So far, this series has provided us with an overview of the Swiss legal foundation for the classification of tokens, the qualification of tokens as securities and an overview of some common tokens models such as stable coins, NFTs and governance tokens.
In this post, we will give you a broad overview of the legal and regulatory implications of the token classification for both the sale of tokens and the listing and trading of tokens in Switzerland. Or put differently: Why do I even need to know the legal nature of a token in the first place?
Legal implications for a token sale
The primary issuance of a token to the public (i.e., an ICO/STO/IEO/IDO depending on the specific design of the offering) is not per se subject to Swiss financial market regulatory law. This is notably different from the EU MiCA framework, which will require token issuers to either publish a crypto-asset whitepaper or obtain a specific authorization under MiCA or as a credit institution (depending on what kind of crypto asset is issued). Under Swiss law, however, the following regulatory implications should be considered depending on the qualification of the token that is issued:
- Securities offering: The public offering of security tokens (i.e. tokens that qualify as securities (see our last post)) is subject to the Swiss prospectus and possibly KID requirements. While, in general, any public offering of securities triggers the need to draft a prospectus and have it reviewed by the authorities, there are various exemptions (e.g. if the public offer does not exceed a total value of CHF 8 Mio. over a 12-month period)
- Anti-Money Laundering and KYC: The public sale of payment tokens is subject to the Swiss Anti-Money Laundering Act (AMLA) as long as the tokens can be transferred on a blockchain infrastructure. The same goes for utility tokens if they provide access rights to a financial application of blockchain technology. This essentially means that the issuer must affiliate with a Swiss Self Regulatory Organisation (SRO) tasked with the supervision of the AMLA and fulfilling know-your-customer (KYC) duties on the buyers (e.g. verification of the buyer and identification of the beneficial owner of assets). See also one of our older posts on the topic.
- Tax: The sale of tokens may trigger different tax implications for the involved parties, depending on (i) the underlying economic transaction (e.g., the public sale of tokens or the allocation of founder tokens) and (ii) the legal qualification of the token. For the latter, the Swiss tax authorities (like FINMA) differentiate between payment, utility and asset tokens. However, the token classification by the tax authorities is not fully congruent with the one of FINMA. Hence, you need to account for these differences to achieve an efficient tax structuring.
- Foreign laws and regulations: Finally, it is important to understand that foreign regulators may deem any token sale accessible in their country subject to their local regulation. In particular, U.S. regulators have taken enforcement action before against projects that were launched outside of the U.S. but were still accessible in the U.S./by U.S. investors.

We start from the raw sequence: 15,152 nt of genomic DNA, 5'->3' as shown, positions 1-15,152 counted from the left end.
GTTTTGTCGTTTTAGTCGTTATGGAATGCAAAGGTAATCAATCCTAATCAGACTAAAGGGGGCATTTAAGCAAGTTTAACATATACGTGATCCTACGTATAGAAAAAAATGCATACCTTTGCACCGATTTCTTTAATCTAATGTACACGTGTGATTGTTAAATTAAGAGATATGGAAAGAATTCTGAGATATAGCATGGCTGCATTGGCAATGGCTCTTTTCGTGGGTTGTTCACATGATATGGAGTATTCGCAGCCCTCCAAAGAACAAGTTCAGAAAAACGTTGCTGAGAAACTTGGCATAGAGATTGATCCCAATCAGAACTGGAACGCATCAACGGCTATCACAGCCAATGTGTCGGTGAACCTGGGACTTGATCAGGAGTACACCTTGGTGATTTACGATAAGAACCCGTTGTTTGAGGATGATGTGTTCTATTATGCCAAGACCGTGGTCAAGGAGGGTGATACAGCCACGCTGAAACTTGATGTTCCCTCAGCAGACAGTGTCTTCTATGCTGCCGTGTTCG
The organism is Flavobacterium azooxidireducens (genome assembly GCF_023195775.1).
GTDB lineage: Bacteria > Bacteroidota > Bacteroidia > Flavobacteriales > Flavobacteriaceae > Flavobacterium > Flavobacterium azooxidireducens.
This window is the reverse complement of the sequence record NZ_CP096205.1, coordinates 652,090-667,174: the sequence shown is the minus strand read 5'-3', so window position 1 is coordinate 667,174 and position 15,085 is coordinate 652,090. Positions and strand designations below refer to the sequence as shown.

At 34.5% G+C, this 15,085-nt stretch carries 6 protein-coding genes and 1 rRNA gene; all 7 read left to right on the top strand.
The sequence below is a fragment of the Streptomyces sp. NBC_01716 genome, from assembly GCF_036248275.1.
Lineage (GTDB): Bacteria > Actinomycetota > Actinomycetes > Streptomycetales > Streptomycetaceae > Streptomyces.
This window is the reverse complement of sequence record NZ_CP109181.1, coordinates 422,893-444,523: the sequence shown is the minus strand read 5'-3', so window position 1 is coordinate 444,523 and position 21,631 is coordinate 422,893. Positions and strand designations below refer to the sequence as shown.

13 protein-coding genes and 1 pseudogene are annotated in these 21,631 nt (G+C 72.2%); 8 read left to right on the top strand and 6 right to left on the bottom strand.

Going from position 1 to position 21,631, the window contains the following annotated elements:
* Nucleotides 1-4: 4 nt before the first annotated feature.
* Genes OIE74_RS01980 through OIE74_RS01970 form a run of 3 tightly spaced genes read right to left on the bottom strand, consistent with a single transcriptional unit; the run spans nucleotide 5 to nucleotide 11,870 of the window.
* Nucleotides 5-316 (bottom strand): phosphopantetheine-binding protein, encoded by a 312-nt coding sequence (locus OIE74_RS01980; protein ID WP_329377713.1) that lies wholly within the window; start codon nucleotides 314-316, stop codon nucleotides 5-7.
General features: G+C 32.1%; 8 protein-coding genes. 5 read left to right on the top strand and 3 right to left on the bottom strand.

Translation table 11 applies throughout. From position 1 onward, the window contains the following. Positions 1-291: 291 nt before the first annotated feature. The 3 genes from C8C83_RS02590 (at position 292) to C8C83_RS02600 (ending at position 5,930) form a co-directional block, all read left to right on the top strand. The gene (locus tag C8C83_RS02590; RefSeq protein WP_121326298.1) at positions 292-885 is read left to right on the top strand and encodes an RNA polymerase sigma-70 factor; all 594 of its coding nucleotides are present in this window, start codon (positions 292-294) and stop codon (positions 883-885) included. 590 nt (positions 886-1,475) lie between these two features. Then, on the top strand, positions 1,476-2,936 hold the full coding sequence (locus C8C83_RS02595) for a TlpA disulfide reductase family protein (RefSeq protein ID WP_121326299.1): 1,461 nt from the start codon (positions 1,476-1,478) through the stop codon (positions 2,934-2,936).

Legal implications for the secondary listing and trading of tokens
Securities and other financial instruments are subject to trading restrictions and other regulatory requirements set out by the Swiss Banking, Financial Market Infrastructure, Financial Institutions, Financial Services and Anti-Money Laundering Act. This has implications for both the financial intermediaries offering services in relation to crypto tokens as well as the token issuer:
- Crypto broker, exchanges and other financial intermediaries: If you are intending to offer financial services that involve crypto tokens, the extent of regulation that applies to you depends on (i) the exact scope of services you offer (e.g., on- and off-ramp services, portfolio management services, wallet and custody services, brokerage or exchange services or any combination of different services) and (ii) the nature of the tokens that you cover in your services. To give you an example:
- Crypto wallet services: The offering of a custodial wallet solution is generally subject to the Swiss Banking Act. However, this only applies to payment tokens and not to utility and asset tokens.
- Brokerage services: The trading of security tokens in its own name and for the account of clients requires a FINMA license as a securities firm. However, such a license is not required if only non-security tokens are offered.
- Token issuer: Many crypto exchanges and trading platforms are not sufficiently regulated under applicable laws to offer the trading of security tokens. As such, these exchanges will require a legal assessment/opinion as a non-security token as part of their onboarding and token listing process. As a token issuer looking to have your token listed on a (centralized) exchange, you will usually be in need of producing such an assessment.
In summary, crypto financial service providers are required to have clarity on the legal nature of tokens to strategically plan for, understand and comply with financial market regulations.
Conclusion: Token classification as an essential part of your regulatory strategy
Although the regulatory treatment of crypto tokens and services is still nascent, the current trend in the industry points to a more densely regulated future for crypto and blockchain on a global level. At the same time, the Swiss legislation and FINMA practice already provide for a relatively comprehensive and clear framework for both token issuers as well as financial intermediaries with crypto. The token classification is an important puzzle piece in getting a complete understanding of applicable regulations and allows you to build a robust regulatory strategy.